Who must follow the rules: The new rules will apply to presidential campaigns, political parties and certain political candidates, as well as members of the executive branch and Congress. Governors and secretaries of state must also adopt tougher security measures, as do major U.S. news outlets and political journalists, Twitter said.
Those who must adhere to the new rules will receive an in-app notification, but other users can opt to take the same precautions, the company said.
About that big breach: Twitter revealed after the massive breach on July 15 that hackers had not gained access to users’ passwords, so the changes outlined Thursday would not have kept those accounts safe. But less-sophisticated breaches often involve obtaining a user’s password.
Instead, the hackers deceived Twitter employees whose job gives them access to high-profile accounts, Twitter disclosed in late July. Prosecutors have since charged a Florida teenager with masterminding the attack and adults in Florida and the United Kingdom with taking part in the scheme, in which the seized accounts sent out tweets asking their followers to send Bitcoin payments to a mysterious address.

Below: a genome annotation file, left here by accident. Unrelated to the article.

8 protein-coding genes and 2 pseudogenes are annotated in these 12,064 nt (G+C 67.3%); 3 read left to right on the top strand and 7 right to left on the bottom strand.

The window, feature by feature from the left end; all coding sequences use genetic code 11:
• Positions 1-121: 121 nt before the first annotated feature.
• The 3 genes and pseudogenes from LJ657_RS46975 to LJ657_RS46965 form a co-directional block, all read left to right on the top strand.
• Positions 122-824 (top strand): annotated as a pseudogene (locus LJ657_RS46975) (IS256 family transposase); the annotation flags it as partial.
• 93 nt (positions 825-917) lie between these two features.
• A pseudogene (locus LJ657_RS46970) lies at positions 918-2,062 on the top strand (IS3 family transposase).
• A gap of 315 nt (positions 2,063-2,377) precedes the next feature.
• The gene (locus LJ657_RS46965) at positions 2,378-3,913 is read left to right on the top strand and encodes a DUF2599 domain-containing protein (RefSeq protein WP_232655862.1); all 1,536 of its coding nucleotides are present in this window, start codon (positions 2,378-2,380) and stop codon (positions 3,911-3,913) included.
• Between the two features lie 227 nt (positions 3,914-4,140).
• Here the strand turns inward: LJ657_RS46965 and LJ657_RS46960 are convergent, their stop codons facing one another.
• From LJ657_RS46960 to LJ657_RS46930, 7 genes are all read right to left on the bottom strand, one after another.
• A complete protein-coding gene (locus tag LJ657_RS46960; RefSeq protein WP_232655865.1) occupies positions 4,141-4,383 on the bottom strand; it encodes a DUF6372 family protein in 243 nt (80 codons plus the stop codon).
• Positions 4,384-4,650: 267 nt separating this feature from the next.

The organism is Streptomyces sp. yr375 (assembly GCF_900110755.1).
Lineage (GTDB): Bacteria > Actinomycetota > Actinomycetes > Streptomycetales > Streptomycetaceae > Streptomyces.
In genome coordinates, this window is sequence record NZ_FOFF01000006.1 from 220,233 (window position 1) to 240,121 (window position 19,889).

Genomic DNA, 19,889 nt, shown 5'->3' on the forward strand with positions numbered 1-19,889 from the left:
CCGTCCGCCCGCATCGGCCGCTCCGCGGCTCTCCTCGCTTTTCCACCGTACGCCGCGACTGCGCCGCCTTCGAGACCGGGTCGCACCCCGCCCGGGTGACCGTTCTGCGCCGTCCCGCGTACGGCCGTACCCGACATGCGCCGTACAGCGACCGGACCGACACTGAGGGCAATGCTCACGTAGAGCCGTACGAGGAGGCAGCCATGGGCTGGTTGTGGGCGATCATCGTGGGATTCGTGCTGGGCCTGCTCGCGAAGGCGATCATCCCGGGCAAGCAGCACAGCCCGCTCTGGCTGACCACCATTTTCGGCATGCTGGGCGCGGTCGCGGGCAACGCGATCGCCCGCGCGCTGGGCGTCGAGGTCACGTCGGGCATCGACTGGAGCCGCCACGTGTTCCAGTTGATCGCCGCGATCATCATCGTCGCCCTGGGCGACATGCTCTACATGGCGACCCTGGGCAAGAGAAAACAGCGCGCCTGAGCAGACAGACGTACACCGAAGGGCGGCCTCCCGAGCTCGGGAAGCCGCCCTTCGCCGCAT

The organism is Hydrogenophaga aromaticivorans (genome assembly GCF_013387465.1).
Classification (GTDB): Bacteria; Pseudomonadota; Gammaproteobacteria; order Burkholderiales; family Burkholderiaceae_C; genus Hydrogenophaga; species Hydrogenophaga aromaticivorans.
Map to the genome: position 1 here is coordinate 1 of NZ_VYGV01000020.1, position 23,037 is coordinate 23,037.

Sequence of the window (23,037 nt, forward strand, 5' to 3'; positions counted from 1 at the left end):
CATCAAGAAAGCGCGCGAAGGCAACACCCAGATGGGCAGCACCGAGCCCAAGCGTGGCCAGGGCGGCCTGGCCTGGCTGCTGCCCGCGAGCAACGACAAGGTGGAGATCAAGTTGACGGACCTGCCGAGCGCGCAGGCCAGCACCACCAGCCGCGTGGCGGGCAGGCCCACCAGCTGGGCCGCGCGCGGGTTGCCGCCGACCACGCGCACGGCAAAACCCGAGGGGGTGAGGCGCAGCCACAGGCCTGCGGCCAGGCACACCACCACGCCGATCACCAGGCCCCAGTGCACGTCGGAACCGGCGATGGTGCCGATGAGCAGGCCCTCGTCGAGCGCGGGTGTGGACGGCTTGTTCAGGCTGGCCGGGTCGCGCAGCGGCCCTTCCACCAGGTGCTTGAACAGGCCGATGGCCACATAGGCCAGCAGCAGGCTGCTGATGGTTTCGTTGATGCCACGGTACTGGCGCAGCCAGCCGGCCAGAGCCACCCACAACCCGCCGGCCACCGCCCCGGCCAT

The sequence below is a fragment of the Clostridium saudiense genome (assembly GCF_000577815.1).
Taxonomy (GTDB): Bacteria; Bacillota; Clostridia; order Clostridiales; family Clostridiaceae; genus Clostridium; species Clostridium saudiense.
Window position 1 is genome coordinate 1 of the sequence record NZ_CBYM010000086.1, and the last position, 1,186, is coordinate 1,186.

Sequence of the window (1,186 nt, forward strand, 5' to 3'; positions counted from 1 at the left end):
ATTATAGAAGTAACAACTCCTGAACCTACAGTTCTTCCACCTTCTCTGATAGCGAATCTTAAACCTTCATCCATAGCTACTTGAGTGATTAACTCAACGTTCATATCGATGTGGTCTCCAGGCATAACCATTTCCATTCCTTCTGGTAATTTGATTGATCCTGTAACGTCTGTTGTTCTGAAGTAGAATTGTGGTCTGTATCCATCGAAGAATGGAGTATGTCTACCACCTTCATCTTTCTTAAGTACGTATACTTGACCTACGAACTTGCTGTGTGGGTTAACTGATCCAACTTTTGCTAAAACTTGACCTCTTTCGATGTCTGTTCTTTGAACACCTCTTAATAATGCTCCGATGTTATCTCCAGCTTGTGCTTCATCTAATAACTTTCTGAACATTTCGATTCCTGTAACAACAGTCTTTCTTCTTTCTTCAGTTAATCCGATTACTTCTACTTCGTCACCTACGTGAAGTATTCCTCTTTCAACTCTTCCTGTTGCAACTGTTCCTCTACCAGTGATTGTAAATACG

The attack targeted 130 Twitter accounts, tweeted from 45 of them, accessed the direct messages of 36 and downloaded data from seven accounts, Twitter has said.
“This attack relied on a significant and concerted attempt to mislead certain employees and exploit human vulnerabilities to gain access to our internal systems,” Twitter said. As a result, Twitter temporarily restricted employee access to its internal controls.
What’s next: Twitter said Thursday it plans to instill security safeguards internally that help the company more quickly detect and respond to suspicious activity, as well as make it more difficult to maliciously takeover an account. The company called those moves “a critical preventative step.”